Transient neurological deficit in patients with chronic subdural hematoma: a retrospective cohort analysis

Jurre Blaauw*, Heleen M. den Hertog, Josje M. van Zundert, Niels A. van der Gaag, Korné Jellema, Ruben Dammers, Kuan H. Kho, Rob J.M. Groen, Hester F. Lingsma, Joukje van der Naalt, Bram Jacobs

*Corresponding author for this work

Research output: Contribution to journalArticleAcademicpeer-review

2 Citations (Scopus)


Rationale: Symptoms of chronic subdural hematoma (CSDH) vary widely, including transient neurological deficit(s) (TND). The precise prevalence and the clinical aspects of TND are yet to be determined. Most TNDs are regarded and treated as symptomatic seizures, but the rationale for this decision is not always clear. Methods: Patients with temporary symptoms were selected from a retrospective cohort of CSDH patients. We analyzed the association of TND characteristics with patients being classified as having a symptomatic seizure and with functional outcome using logistic regression analysis. Results: Of the included 1307 CSDH patients, 113 (8.6%) had at least one episode of TND. Most common TNDs were aphasia/dysphasia, impaired awareness or clonic movements. Of these 113 patients, 50 (44%) were diagnosed with symptomatic seizure(s) by their treating physician. Impaired awareness, clonic movements and the presence of ‘positive symptoms’ showed the strongest association with the diagnosis symptomatic seizure (OR 36, 95% CI 7.8–163; OR 24, 95% CI 6.4–85; and OR 3.1, 95% CI 1.3–7.2). Aphasia/dysphasia lowered the chance of TND being classified as symptomatic seizure together with a longer TND duration (OR 0.2, 95% CI 0.1–0.6; and OR 0.91, 95% CI 0.84–0.99). Treatment with anti-epileptic drugs was related to unfavorable functional outcome (aOR 5.4, 95% CI 1.4–20.7). Conclusion: TND was not a rare phenomenon in our cohort of CSDH patients. A TND episode of 5 min, aphasia/dysphasia and/or absence of ‘positive’ symptoms are suggestive of a different TND pathophysiology than symptomatic seizures. Our results further suggest that treatment of TND in CSDH deserves careful consideration as management choices might influence patient outcome.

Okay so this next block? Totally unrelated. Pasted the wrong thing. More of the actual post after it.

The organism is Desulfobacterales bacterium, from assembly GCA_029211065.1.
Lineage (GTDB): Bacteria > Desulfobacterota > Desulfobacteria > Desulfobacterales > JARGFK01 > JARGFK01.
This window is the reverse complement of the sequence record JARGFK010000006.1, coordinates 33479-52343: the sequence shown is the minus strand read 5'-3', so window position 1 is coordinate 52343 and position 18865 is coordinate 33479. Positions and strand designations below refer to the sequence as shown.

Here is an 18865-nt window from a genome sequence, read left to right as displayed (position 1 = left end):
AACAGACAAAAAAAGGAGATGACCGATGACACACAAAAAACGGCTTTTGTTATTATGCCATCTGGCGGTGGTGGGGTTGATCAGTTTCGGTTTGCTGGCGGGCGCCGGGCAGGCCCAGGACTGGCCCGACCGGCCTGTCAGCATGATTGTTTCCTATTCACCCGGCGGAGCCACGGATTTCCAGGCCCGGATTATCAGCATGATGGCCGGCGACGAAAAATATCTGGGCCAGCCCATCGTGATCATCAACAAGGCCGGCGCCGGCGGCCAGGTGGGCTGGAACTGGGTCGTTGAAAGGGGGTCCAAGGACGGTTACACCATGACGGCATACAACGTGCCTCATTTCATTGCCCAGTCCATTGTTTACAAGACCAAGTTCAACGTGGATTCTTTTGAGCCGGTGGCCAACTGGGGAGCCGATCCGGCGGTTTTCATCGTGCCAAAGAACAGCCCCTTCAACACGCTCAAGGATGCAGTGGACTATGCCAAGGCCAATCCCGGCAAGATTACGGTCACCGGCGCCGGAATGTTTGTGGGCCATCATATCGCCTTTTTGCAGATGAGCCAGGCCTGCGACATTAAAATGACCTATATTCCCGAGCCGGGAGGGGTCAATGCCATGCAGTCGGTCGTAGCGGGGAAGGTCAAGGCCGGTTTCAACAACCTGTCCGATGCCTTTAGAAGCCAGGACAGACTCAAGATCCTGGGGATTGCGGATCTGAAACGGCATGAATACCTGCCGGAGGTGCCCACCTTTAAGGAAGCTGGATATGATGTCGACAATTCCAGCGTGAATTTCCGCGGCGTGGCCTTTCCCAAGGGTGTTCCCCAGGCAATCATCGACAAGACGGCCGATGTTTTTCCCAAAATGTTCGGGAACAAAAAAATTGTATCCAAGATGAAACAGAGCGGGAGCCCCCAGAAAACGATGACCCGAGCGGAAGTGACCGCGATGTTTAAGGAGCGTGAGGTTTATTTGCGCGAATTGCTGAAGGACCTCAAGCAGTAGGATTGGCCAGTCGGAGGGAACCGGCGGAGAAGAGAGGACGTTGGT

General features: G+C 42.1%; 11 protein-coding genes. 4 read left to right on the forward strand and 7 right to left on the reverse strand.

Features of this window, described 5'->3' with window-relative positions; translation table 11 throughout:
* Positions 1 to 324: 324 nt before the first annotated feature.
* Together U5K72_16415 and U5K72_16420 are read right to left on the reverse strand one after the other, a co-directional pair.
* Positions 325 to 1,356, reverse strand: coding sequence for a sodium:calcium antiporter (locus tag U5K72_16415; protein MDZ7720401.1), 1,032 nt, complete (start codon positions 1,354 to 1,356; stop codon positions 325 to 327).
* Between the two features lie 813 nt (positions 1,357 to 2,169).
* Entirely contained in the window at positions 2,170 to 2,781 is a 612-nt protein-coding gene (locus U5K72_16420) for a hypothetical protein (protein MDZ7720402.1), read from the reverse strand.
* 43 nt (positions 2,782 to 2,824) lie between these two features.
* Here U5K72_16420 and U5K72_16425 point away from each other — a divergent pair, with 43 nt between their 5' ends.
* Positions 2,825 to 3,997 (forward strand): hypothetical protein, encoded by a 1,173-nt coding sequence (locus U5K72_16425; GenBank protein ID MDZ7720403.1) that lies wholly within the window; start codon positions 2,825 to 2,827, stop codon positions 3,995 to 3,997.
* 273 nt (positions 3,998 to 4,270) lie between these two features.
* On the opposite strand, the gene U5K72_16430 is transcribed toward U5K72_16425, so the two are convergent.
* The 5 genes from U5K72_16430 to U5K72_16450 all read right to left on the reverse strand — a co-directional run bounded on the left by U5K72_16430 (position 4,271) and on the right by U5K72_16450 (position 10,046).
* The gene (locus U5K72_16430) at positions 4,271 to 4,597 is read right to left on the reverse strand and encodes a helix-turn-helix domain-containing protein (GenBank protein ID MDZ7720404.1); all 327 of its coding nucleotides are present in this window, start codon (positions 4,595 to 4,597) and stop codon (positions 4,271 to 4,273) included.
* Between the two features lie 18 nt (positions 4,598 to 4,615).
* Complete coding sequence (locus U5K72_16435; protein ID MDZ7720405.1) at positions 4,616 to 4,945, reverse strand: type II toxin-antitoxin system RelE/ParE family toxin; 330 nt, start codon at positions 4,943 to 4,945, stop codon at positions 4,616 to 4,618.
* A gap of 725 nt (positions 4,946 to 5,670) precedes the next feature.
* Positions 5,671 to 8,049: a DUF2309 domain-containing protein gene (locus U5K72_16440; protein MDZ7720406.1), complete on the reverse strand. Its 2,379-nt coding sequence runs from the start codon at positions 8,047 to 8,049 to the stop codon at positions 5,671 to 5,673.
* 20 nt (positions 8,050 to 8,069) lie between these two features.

Original languageEnglish
Pages (from-to)3180-3188
Number of pages9
JournalJournal of neurology
Issue number6
Early online date9 Jan 2022
Publication statusPublished - Jun 2022
Externally publishedYes


  • Anti-seizure medication
  • Chronic subdural hematoma
  • Epilepsy
  • Functional outcome
  • Seizures
  • Transient neurological deficits
  • n/a OA procedure


Dive into the research topics of 'Transient neurological deficit in patients with chronic subdural hematoma: a retrospective cohort analysis'. Together they form a unique fingerprint.

Cite this